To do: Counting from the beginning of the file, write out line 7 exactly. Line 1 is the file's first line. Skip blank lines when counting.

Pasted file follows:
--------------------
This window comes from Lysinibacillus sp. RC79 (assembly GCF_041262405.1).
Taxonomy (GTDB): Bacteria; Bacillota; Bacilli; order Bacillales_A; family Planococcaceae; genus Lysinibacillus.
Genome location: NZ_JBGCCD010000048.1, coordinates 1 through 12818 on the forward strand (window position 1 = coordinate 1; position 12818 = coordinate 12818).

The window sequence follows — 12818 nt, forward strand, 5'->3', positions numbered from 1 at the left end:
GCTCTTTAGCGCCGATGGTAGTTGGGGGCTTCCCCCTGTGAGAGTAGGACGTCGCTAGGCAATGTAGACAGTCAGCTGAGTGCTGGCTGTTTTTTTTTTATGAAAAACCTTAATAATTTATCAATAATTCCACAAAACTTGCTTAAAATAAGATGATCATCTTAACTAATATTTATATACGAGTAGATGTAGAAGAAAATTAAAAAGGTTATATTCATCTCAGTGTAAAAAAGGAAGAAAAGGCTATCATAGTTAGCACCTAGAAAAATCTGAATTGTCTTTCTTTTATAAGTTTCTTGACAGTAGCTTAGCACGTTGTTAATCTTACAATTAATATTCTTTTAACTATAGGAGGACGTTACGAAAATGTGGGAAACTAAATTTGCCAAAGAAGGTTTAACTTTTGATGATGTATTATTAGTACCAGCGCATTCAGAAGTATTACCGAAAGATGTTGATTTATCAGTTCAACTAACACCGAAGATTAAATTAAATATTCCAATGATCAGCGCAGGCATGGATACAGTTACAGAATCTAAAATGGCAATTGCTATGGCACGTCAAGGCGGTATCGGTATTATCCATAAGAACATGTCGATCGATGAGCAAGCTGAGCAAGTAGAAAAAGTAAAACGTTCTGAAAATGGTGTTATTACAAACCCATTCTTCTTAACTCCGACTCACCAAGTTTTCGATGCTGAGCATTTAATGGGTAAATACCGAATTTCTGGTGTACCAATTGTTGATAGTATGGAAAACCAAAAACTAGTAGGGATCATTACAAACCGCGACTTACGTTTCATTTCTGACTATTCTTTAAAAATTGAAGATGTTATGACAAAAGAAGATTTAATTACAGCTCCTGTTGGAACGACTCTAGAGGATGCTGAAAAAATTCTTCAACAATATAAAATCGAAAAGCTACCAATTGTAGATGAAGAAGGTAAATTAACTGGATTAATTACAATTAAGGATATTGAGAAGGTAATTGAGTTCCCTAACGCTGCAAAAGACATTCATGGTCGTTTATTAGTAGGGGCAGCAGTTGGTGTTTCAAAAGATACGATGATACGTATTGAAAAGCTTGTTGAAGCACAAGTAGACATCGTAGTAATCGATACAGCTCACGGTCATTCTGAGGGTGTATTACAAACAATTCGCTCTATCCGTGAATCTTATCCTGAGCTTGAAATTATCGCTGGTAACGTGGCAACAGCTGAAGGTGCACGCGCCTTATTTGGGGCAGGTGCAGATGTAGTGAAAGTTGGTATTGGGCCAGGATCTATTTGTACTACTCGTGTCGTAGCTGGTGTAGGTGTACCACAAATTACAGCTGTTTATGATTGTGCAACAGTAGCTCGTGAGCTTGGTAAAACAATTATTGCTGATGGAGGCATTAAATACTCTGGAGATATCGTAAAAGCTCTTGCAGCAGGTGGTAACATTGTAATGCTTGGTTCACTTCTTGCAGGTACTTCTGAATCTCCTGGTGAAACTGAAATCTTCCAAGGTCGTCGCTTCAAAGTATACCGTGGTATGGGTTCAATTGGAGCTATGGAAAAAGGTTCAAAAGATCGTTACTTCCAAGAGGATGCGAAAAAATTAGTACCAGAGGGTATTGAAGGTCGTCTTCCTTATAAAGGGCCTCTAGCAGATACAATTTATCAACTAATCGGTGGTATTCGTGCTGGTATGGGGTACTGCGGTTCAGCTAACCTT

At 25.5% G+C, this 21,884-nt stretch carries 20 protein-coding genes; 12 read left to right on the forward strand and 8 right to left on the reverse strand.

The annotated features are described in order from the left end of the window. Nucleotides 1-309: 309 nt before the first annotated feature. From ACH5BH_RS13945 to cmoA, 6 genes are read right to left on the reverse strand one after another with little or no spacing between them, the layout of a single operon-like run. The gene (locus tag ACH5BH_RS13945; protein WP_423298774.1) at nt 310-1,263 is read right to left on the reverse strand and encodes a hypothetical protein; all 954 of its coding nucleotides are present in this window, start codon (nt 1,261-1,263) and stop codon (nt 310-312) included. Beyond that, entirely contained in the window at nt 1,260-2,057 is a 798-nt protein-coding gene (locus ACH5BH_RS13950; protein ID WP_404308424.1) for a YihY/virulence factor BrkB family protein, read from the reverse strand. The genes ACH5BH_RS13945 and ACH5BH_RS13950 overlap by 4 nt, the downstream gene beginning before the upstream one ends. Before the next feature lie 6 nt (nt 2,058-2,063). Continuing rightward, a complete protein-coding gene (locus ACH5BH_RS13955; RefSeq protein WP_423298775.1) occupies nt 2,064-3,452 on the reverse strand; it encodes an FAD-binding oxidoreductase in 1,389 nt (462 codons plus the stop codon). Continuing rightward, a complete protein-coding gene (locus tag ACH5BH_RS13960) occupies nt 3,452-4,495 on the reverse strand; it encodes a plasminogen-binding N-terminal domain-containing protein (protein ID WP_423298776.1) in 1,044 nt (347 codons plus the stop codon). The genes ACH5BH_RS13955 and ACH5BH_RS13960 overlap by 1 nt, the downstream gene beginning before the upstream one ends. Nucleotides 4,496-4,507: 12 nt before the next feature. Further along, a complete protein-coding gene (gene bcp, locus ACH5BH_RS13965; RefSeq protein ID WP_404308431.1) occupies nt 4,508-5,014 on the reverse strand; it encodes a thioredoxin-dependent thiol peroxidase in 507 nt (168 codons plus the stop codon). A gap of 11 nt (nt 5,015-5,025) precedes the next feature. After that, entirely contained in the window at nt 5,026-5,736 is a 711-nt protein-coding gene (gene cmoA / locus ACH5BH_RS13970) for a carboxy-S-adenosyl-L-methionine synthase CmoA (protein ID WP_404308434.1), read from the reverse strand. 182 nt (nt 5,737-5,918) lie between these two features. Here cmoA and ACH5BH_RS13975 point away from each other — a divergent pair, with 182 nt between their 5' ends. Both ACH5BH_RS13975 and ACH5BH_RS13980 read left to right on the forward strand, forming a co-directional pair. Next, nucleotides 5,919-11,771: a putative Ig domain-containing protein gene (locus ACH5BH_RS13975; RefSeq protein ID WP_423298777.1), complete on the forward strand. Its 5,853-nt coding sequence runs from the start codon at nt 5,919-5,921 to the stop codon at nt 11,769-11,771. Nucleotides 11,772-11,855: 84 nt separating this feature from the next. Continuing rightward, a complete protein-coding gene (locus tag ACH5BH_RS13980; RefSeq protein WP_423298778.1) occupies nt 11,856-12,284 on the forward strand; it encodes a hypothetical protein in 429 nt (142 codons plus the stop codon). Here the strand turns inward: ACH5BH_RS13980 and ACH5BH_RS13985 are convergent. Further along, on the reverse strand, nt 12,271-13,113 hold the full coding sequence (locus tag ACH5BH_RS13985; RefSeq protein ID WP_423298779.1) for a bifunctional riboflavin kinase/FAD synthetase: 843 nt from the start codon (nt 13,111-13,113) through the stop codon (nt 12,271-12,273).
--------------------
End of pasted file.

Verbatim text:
The annotated features are described in order from the left end of the window. Nucleotides 1-309: 309 nt before the first annotated feature. From ACH5BH_RS13945 to cmoA, 6 genes are read right to left on the reverse strand one after another with little or no spacing between them, the layout of a single operon-like run. The gene (locus tag ACH5BH_RS13945; protein WP_423298774.1) at nt 310-1,263 is read right to left on the reverse strand and encodes a hypothetical protein; all 954 of its coding nucleotides are present in this window, start codon (nt 1,261-1,263) and stop codon (nt 310-312) included. Beyond that, entirely contained in the window at nt 1,260-2,057 is a 798-nt protein-coding gene (locus ACH5BH_RS13950; protein ID WP_404308424.1) for a YihY/virulence factor BrkB family protein, read from the reverse strand. The genes ACH5BH_RS13945 and ACH5BH_RS13950 overlap by 4 nt, the downstream gene beginning before the upstream one ends. Before the next feature lie 6 nt (nt 2,058-2,063). Continuing rightward, a complete protein-coding gene (locus ACH5BH_RS13955; RefSeq protein WP_423298775.1) occupies nt 2,064-3,452 on the reverse strand; it encodes an FAD-binding oxidoreductase in 1,389 nt (462 codons plus the stop codon). Continuing rightward, a complete protein-coding gene (locus tag ACH5BH_RS13960) occupies nt 3,452-4,495 on the reverse strand; it encodes a plasminogen-binding N-terminal domain-containing protein (protein ID WP_423298776.1) in 1,044 nt (347 codons plus the stop codon). The genes ACH5BH_RS13955 and ACH5BH_RS13960 overlap by 1 nt, the downstream gene beginning before the upstream one ends. Nucleotides 4,496-4,507: 12 nt before the next feature. Further along, a complete protein-coding gene (gene bcp, locus ACH5BH_RS13965; RefSeq protein ID WP_404308431.1) occupies nt 4,508-5,014 on the reverse strand; it encodes a thioredoxin-dependent thiol peroxidase in 507 nt (168 codons plus the stop codon). A gap of 11 nt (nt 5,015-5,025) precedes the next feature. After that, entirely contained in the window at nt 5,026-5,736 is a 711-nt protein-coding gene (gene cmoA / locus ACH5BH_RS13970) for a carboxy-S-adenosyl-L-methionine synthase CmoA (protein ID WP_404308434.1), read from the reverse strand. 182 nt (nt 5,737-5,918) lie between these two features. Here cmoA and ACH5BH_RS13975 point away from each other — a divergent pair, with 182 nt between their 5' ends. Both ACH5BH_RS13975 and ACH5BH_RS13980 read left to right on the forward strand, forming a co-directional pair. Next, nucleotides 5,919-11,771: a putative Ig domain-containing protein gene (locus ACH5BH_RS13975; RefSeq protein ID WP_423298777.1), complete on the forward strand. Its 5,853-nt coding sequence runs from the start codon at nt 5,919-5,921 to the stop codon at nt 11,769-11,771. Nucleotides 11,772-11,855: 84 nt separating this feature from the next. Continuing rightward, a complete protein-coding gene (locus tag ACH5BH_RS13980; RefSeq protein WP_423298778.1) occupies nt 11,856-12,284 on the forward strand; it encodes a hypothetical protein in 429 nt (142 codons plus the stop codon). Here the strand turns inward: ACH5BH_RS13980 and ACH5BH_RS13985 are convergent. Further along, on the reverse strand, nt 12,271-13,113 hold the full coding sequence (locus tag ACH5BH_RS13985; RefSeq protein ID WP_423298779.1) for a bifunctional riboflavin kinase/FAD synthetase: 843 nt from the start codon (nt 13,111-13,113) through the stop codon (nt 12,271-12,273).